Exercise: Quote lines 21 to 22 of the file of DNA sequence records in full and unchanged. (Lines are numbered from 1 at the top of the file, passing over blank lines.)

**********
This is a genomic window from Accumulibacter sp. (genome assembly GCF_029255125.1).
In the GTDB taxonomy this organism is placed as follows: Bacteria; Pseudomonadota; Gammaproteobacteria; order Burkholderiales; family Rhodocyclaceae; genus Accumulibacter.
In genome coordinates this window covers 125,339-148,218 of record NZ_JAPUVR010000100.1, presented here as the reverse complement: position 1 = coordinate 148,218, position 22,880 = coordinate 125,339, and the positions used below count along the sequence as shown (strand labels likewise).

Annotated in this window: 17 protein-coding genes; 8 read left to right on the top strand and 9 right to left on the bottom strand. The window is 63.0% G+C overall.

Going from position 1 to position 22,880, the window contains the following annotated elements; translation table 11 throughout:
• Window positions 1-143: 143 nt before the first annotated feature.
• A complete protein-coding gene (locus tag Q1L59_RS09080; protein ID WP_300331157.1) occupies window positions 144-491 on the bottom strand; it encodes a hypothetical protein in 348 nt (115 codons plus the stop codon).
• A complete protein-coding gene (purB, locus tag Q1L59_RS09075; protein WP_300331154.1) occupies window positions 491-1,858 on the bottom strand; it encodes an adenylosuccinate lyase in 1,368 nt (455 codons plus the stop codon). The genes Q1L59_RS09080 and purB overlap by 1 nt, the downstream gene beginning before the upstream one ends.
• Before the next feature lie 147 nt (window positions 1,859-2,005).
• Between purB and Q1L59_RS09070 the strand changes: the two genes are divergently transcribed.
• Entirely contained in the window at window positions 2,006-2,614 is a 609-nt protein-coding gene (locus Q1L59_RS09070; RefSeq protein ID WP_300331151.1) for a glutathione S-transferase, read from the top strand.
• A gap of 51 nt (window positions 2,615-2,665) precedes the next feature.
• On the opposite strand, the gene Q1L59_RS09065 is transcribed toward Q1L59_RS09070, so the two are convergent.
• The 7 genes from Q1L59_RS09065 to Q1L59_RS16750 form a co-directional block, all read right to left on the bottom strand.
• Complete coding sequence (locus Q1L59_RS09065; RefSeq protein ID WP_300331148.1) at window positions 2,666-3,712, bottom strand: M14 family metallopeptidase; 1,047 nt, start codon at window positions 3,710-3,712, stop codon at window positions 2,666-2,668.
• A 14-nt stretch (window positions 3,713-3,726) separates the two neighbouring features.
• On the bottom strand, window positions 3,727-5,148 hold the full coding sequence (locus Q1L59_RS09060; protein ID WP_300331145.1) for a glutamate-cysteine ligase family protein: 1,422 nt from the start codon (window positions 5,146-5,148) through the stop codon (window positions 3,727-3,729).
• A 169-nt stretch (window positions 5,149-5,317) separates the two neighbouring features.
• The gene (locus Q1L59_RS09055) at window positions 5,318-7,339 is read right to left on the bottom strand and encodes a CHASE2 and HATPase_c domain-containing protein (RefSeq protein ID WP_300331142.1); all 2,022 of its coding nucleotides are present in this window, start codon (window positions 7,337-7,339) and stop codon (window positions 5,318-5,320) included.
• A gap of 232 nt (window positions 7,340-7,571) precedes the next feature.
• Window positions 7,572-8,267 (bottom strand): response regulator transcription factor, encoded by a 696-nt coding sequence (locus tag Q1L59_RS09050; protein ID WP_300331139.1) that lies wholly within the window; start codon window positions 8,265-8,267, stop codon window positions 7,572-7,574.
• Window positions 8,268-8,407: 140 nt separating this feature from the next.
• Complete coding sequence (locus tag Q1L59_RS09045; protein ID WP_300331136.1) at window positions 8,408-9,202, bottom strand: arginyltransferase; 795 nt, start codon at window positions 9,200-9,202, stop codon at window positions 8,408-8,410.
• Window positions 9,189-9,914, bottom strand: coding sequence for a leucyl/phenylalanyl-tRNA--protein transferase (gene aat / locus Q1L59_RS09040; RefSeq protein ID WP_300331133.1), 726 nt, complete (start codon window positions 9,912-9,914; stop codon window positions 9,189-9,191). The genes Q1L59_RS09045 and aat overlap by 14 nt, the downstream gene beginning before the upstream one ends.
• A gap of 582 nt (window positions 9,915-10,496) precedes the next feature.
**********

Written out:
• Window positions 7,572-8,267 (bottom strand): response regulator transcription factor, encoded by a 696-nt coding sequence (locus tag Q1L59_RS09050; protein ID WP_300331139.1) that lies wholly within the window; start codon window positions 8,265-8,267, stop codon window positions 7,572-7,574.
• Window positions 8,268-8,407: 140 nt separating this feature from the next.